If some is good, more is better, right? We’ve all heard it and done it at one point or another. But one of the most common problems we see is using too much soap in your washer. Excess soap creates a myriad of issues and is a common cause for washer repair. Even if your clothes are really dirty, using too much soap is not the way to get them clean.
Too Much Soap in Your Washer Can Lead to Problems…
We want to help you understand why too much soap in your washer is such a problem. Let’s discuss the problems that arise and how to avoid them in the future.
Washer Won’t Drain or Stops Mid Cycle
When you add too much soap in your washer, it can set off the SUD alert on your machine. If the washer has too many suds and cannot drain, it may even shut off the washer in the middle of the cycle. You may or may not see suds overflow when you’ve used too much soap.
Sometimes you can clear the code and the suds by running a fresh cycle with no added detergent. Unfortunately, this is not always possible.
There is a water level pressure switch attached to a hose near the bottom of the washer tub. If there is too much lather from the suds, it can back up into the hose and reach the switch, which damages the switch. At this point, you need to call for washer repair.
To avoid this, never use more than a tablespoon of soap for regular loads. For extremely soiled clothes, use no more than 2 tablespoons.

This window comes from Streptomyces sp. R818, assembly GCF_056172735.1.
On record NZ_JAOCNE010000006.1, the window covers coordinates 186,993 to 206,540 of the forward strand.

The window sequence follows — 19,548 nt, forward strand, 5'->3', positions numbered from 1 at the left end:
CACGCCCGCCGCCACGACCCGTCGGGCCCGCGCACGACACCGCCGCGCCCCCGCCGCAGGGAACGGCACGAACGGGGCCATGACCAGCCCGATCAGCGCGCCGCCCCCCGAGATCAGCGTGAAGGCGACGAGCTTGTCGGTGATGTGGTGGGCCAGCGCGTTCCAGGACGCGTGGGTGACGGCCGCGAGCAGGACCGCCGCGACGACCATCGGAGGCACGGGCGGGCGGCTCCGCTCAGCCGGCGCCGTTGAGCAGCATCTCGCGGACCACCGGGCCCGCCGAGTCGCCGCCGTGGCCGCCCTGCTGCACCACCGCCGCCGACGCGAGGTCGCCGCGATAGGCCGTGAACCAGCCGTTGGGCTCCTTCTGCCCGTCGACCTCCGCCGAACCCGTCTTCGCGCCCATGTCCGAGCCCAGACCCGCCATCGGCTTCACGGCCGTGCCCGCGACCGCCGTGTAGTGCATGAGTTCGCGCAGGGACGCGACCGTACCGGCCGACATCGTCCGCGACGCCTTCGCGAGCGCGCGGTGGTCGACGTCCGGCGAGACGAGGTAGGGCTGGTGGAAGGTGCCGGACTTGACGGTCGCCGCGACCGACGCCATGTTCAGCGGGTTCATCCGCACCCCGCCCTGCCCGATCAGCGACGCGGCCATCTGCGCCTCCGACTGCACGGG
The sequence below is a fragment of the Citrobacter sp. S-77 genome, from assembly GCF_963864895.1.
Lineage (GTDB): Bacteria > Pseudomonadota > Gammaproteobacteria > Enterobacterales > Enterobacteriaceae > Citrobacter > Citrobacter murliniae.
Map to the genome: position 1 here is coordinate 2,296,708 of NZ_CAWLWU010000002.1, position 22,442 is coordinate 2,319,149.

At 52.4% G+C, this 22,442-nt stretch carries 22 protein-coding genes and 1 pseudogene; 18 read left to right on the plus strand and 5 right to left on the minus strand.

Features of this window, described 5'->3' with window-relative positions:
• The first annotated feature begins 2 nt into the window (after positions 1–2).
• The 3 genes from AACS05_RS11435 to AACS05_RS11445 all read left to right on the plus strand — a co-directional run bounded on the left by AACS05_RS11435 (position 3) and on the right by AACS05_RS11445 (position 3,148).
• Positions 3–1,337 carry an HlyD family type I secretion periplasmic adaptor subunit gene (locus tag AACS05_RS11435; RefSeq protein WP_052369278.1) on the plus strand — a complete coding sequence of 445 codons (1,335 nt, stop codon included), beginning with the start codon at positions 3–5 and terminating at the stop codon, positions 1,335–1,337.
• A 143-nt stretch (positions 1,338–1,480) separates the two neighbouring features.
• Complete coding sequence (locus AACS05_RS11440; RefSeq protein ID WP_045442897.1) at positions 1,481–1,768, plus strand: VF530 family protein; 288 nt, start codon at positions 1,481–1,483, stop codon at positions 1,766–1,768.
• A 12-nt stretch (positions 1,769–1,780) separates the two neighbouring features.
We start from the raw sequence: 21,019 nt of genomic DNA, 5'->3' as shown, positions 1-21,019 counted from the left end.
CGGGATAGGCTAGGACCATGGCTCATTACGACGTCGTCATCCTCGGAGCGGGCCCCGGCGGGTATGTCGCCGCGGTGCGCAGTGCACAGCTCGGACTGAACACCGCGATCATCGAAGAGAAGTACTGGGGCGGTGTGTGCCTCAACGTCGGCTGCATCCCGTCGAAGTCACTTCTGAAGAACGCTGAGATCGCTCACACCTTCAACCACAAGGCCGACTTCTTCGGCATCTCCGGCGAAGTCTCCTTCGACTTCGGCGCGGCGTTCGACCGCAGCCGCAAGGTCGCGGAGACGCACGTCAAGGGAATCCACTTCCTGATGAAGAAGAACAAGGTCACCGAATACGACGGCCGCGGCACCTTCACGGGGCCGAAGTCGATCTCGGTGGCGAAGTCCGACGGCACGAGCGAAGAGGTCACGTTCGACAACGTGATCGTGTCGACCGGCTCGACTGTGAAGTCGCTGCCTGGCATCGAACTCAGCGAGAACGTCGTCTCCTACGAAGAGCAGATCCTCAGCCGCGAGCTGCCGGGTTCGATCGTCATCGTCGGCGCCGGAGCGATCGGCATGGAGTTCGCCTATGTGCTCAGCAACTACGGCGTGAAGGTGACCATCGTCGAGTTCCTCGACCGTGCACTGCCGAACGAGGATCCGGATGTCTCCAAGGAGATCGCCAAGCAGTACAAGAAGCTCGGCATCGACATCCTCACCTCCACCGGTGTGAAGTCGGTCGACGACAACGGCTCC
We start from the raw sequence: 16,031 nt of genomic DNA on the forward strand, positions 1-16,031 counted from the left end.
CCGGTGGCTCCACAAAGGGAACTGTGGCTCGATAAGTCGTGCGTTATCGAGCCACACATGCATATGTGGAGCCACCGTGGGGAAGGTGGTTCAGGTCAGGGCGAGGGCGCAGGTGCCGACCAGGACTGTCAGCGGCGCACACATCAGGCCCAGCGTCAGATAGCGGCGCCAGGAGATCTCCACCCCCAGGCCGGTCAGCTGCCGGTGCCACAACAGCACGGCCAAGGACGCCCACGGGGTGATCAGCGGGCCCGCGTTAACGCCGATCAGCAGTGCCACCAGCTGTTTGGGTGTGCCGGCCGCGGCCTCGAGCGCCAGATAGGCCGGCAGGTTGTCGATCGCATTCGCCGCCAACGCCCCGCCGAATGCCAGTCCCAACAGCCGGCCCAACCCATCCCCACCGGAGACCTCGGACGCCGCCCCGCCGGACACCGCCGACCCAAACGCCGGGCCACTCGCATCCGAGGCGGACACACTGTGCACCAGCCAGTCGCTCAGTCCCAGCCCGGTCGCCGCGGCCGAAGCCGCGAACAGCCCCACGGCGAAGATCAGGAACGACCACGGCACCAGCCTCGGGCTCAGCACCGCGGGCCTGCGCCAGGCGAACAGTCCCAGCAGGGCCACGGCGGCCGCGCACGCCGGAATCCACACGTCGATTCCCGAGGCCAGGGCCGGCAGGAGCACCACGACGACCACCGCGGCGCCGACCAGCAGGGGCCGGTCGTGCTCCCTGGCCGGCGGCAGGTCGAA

Washing Machine Smells Like Mildew
In addition to potential damage to the washer, using too much laundry detergent causes soap buildup that attracts a ton of muck. Bacteria, mildew, and foul odors cling to the soap residue and generate a funky smell. When your washing machine smells bad, this smell will also penetrate your clothes if not removed from the washer after a cycle.
Use only 1 tablespoon of laundry detergent to help prevent soap scum buildup inside the washer, and clean your washer with Affresh tabs once a month.
Washer Leaves Spots on Clothes
When there is too much soap in your washer it can leave spots on your clothes. Front-loading washers have a rubber door boot that seals the door when closed. Over time, excessive soap will build up inside the boot. Humidity and soap build up are a breeding ground for mold and mildew.
If you smell mildew from your washer or see spots on your clothes, check the door boot for signs of mildew. The door boot needs to be thoroughly cleaned or replaced to fix the issue. To prevent having a moldy washer in the future, reduce the amount of detergent to one tablespoon per load.
Tips to Avoid Using Too Much Soap in Your Washer
Tip #1: Fill your washer loosely to 3/4 full to avoid overstuffing.
Tip #2: Refer to your owner’s manual for the recommended type of detergent for your specific washer.
Tip #3: Measure 1 tablespoon of detergent for regular loads, and up to 2 tablespoons for heavily soiled loads.